The Corporation as a Consumer
News and comments about the recently announced Apple and IBM partnership is flooding the mediasphere. As it should. But for me, this partnership will only succeed if both firms have come together to perceive and support the corporation as a consumer writ large. That means, enabling the corporation to compete in a mobile-first, customer-driven mediasphere.
Get with the program – the imperative of mobile-first
There are so many technology capabilities flying at us as consumers and as employees in corporations. The nature of commerce is changing; the nature of entertainment (at least the delivery of it) is changing; the nature of collaboration and communication is changing.
At the core of all of these changes is the device which we keep closer to us than our one true love: our mobile device. Actually, it might not be a stretch that our mobile devices is now our one true love. Ah, mobile devices!: the first thing we turn to in the morning – it doesn’t mind our “just got out of bed” morning breath (well, not yet at least) – and the last thing we look at before shutting our small screen-shuttered eyes for the night.
A mobile-first society
We are a mobile-first society. I’ll leave it to you to get the mobile use trends from any one or more of the gaggle of technology analyst firms. Their numbers will show the same trend: a stratospheric uproar of mobile devices and their growing number of consumer applications.
As consumers we know this. We live it, we love it … mobility is us. But do the companies we do business with know it? Are they showering us and our mobile devices with the love we demand, or at least (rightfully) expect?
Curley’s (New) One Truth – All Enterprises are Media Firms
Remember “City Slickers?” Curley made a big deal of there being one truth. I don’t remember him ever revealing it.
But, I’ll reveal what Curley’s one truth would be now: every firm is a media firm. Every firm, regardless of industry, generates, consumes, stores, manages, and “publishes” information. If that isn’t the essence of a media firm, then I don’t know what is. Of course being an insurance technology analyst I could certainly be wrong. But for those of us in the insurance industry, our industry is entirely information (well, with a legal wrap around a financial promise of paying a claim but even all of that – legalese and money – is entirely information flows).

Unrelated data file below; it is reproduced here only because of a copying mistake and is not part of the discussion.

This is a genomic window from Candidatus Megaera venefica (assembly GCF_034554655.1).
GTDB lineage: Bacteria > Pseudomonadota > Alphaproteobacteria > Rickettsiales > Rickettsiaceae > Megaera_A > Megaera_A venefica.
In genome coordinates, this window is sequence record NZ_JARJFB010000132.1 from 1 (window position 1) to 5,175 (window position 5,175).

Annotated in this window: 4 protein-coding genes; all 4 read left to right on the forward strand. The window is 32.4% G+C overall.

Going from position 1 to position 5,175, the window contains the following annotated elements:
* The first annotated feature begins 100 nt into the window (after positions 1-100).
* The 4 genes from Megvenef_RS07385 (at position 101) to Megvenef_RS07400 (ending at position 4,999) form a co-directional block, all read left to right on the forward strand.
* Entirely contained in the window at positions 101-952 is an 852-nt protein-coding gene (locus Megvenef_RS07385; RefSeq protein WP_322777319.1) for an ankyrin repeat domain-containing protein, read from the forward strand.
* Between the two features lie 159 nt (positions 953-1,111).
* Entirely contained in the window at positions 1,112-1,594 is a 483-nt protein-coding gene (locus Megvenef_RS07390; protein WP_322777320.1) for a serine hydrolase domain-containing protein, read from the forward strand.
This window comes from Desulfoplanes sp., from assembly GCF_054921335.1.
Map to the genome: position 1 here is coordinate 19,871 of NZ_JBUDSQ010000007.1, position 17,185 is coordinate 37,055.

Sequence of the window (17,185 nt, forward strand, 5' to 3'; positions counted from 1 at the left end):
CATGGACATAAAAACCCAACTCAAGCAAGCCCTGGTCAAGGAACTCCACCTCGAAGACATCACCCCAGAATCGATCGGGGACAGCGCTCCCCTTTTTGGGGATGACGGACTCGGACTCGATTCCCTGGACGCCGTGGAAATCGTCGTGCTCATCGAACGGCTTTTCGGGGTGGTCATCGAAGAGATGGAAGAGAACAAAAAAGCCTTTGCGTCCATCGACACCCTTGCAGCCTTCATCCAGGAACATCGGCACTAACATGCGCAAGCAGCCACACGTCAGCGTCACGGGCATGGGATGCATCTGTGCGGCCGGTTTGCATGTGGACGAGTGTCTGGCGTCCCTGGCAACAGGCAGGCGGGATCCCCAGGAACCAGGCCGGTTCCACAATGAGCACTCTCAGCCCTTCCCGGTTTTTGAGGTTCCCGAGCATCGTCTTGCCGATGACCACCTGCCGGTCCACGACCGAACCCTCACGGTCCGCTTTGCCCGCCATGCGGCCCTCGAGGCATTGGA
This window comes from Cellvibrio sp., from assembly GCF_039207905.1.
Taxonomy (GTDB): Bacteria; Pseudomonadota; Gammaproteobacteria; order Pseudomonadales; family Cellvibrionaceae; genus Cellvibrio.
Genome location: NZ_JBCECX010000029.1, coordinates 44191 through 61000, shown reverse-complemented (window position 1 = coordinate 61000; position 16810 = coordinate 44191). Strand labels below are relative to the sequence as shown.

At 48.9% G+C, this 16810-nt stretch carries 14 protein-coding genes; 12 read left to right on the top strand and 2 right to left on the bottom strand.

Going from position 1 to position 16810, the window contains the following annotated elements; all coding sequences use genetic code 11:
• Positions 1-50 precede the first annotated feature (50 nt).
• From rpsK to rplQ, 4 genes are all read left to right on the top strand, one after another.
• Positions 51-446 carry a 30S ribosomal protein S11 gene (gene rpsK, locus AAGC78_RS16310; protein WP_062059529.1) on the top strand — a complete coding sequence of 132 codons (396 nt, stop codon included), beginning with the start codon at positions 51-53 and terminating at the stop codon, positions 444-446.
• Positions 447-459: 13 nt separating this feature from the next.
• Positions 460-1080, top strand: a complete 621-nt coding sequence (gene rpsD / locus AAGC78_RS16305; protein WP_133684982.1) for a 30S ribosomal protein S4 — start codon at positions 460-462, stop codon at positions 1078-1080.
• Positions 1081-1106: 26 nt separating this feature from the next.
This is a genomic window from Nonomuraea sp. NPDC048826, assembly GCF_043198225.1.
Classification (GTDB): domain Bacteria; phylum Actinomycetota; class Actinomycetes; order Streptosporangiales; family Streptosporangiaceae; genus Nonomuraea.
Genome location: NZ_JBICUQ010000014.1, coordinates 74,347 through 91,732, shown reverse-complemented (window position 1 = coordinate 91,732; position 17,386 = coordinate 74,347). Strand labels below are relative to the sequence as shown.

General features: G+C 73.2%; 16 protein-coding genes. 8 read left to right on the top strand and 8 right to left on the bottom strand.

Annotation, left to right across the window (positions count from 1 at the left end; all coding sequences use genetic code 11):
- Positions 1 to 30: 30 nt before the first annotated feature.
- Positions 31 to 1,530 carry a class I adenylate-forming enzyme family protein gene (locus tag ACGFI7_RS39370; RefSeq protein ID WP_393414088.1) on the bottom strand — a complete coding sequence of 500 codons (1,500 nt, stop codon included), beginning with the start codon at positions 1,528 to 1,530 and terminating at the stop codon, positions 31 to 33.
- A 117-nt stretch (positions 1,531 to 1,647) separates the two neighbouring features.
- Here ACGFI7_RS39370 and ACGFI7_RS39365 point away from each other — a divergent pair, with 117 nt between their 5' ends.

Wait, was this bit about every company being a media firm a non sequitur? Mais non. Read on ….
Expanding Waves of Data
Insurers (yes, I have switched to my little pond) are being bombarded with waves of unstructured – and semi-structured – data from customer calls, agent/broker calls, social media sites, blog posts, and sensor-embedded tangible assets (but M2M is a topic for another post). Enough data to choke a mainframe or two (or three). Big Data indeed!
But how are insurers handling all of these waves of data (big, small, or some size in-between) – other than running and re-running the same view against refreshed data?
I readily admit I’m shunting aside the catastrophe modeling and pricing models which property and casualty (re)insurers are doing. But I don’t think that I’m doing all that much damage to the insurance industry’s analytical reputation. If so, forgive me.
Enter the Apple – IBM Partnership
And now we’ve arrived at the heart of the matter: what the Apple-IBM partnership can bring to the table.
- Apple is a consummate media consumption technology firm. Apple lets you explore, intuitively create, and expose your verse, whether it is composed of text, still pictures, sound, video or mix of any of these media components (well, you knew I’d circle back to that).
- IBM is an applied research-driven enterprise-focused technology firm. (Their acquisition of PwC consulting only made IBM stronger in the enterprise space).
Without knowing exactly what the apps will be for the insurance industry, I fully expect that the apps will be:
- elegant, usable, and fun
- and the data serving as the foundation of the apps will be well-mannered: that is, well governed, well defined, and well understood.
Because all of the above is what reperceiving corporations as consumers means to me. In fact, all the above are my table stake expectations from this partnership.
Insurance is a different world
But it’s not a strawberries and cream world (even if Wimbledon was still going on now). Our newly announced partners will not find smooth sailing in the insurance industry.
Why? I think that our partners will find that insurers do not consider ERP systems to be systems of record. That honorific falls to the 30, 40+ year-old policy administration, billing, and claim management systems. Additionally, agency management systems and other channel management systems are important sources of customer and prospect data.
Apple and IBM will find that insurers expect, or should expect:
- the security of the apps to be doubly or triply proven (if not, dragons cometh)
- to be able to easily clean, govern, and otherwise manage stored data and data flowing into the company through the multitude of value chains
- employees to be able to use the mobile apps as collaborative platforms to discuss, annotate, and analyze data
- employees to intuitively interact with the analytically-driven visualizations.
Finally, when will this partnership deliver Watson on-demand by clicking an app? (I would like an outline of Sherlock Holmes on the app, please.)